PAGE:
Even though the Monsters of the Midway are quite used to going without Mike Brown, especially since he's had never-ending injury problems since 2004, his presence can't be replicated or duplicated.
However, the Bears simply had to cut the cord with their one-time Pro Bowler and locker-room leader, despite the fact that he did suit up for 15 of 16 games this past season – remember there were a few contests he was unable to finish because of various bumps and bruises. So no matter how the depth chart ultimately shakes out after training camp and the exhibition schedule, it's going to be hard to comprehend No. 30 no longer a part of the equation anymore. If there is one positive to take away from this difficult divorce, it's that Kevin Payne can head back to his natural home at strong safety after being forced to play free safety the second half of 2008.
Second-year pro Craig Steltz got the majority of the first-team reps throughout OTAs, although third-year man Corey Graham is making the move from cornerback and has been one of the coaching staff's favorites lately.
Reasons to be Optimistic
Brown was not the game changer last year that Bears fans had come to know and love, so getting him out of there for good – plus seeing him in a Kansas City uniform – helps turn the page.
Since Brown's injury history included all kinds of lower-leg problems, from shredded knees to torn foot ligaments and nearly everything in between, he lost a step or two in coverage and was overmatched one-on-one with capable receivers. While Steltz isn't necessarily a thoroughbred of an athlete, he had that classic "nose for the football" in college and might be able to translate that same skill to the big-boy game on Sunday. Should Graham walk away with the starting job when it's all said and done, he'll bring corner cover skills to the table in addition to a free safety-ready frame at 6-0 and 195 pounds or so.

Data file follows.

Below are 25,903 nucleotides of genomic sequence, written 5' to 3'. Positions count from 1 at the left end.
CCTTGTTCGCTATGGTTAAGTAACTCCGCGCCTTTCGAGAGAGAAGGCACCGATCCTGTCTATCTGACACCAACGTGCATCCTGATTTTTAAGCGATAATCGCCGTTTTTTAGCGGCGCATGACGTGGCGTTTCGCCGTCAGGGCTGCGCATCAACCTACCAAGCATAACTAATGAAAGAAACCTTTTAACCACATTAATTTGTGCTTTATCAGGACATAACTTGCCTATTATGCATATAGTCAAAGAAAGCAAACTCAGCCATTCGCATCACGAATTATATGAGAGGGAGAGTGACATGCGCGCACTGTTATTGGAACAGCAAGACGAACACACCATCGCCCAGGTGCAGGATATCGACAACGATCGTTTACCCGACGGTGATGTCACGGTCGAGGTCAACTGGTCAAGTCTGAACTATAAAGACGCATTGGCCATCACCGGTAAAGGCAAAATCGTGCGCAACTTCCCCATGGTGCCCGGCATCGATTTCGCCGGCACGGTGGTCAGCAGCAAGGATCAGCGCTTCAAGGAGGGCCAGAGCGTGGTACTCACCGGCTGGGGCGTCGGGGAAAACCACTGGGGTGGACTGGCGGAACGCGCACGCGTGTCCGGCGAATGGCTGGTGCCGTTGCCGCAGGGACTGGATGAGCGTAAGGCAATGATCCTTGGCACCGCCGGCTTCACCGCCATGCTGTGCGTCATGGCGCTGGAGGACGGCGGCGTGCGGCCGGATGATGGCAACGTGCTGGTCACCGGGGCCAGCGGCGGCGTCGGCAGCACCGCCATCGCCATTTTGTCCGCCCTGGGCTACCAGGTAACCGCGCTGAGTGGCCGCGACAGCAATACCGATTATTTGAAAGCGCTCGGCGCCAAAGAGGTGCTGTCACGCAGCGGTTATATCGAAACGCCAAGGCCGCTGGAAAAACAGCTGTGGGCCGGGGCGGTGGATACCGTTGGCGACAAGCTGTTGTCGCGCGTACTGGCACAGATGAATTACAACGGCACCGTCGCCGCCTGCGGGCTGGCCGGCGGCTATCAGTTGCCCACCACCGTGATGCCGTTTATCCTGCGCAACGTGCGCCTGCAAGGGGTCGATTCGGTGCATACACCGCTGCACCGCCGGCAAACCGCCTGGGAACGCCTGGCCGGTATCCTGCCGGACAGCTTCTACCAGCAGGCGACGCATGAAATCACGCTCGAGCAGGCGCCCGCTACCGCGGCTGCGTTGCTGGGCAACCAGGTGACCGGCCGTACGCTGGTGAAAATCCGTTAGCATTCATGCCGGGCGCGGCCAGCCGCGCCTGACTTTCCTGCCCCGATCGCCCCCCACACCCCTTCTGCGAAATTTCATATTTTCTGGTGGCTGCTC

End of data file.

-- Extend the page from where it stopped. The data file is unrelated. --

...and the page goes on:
Steltz has big shoes to fill in 2009 at free safety.
Warren Wimmer Photography
Payne tackles like a heat-seeking missile sometimes, which isn't necessarily a good thing as a free safety because it leads to a lot of misses, so he can make more stops at strong safety.
Causes for Concern
Brown was a coach-on-the-field type that always knew what all 11 defenders were supposed to do on any given snap, which may not be the case anymore – the team is going to need a new defensive captain alongside Brian Urlacher, too.
While the secondary may get an upgrade in terms of health and athleticism, there is no way to hide it: Brown is nothing short of irreplaceable both on and off the field. The simple fact that Steltz and Graham are taking over for one of the legendary warriors in franchise history only makes that task more daunting, as opposed to replacing Tony Parrish or Chris Harris. Josh Bullocks was signed in the offseason and had the makings of a top free safety coming out of Nebraska in 2005, but all of a sudden he's getting most of his repititions behind Payne at strong safety.
Many scouts think Steltz can be a better strong safety than free safety, so it's telling – and potentially dangerous – that he's been slated to play free safety while the more athletic Bullocks tries to compete at strong safety.
If wide receiver is the biggest question mark on offense for the Midway Monsters come '09, then safety gets the same dubious honor on defense. Injuries and ineffectiveness have plagued Chicago at both safety positions on an annual basis during head coach Lovie Smith's regime, yet he always remained loyal to Brown despite the yearly trips to injured reserve. A new era will begin this season, but it's premature to say just yet if that's a positive or a negative.
Much like the cornerbacks, the safeties will benefit greatly if new defensive line coach Rod Marinelli can help ramp up the pressure in the trenches.
John Crist is the Publisher of Bear Report and a member of the Professional Football Writers of America. To read him every day, visit BearReport.com and become a Chicago Bears insider.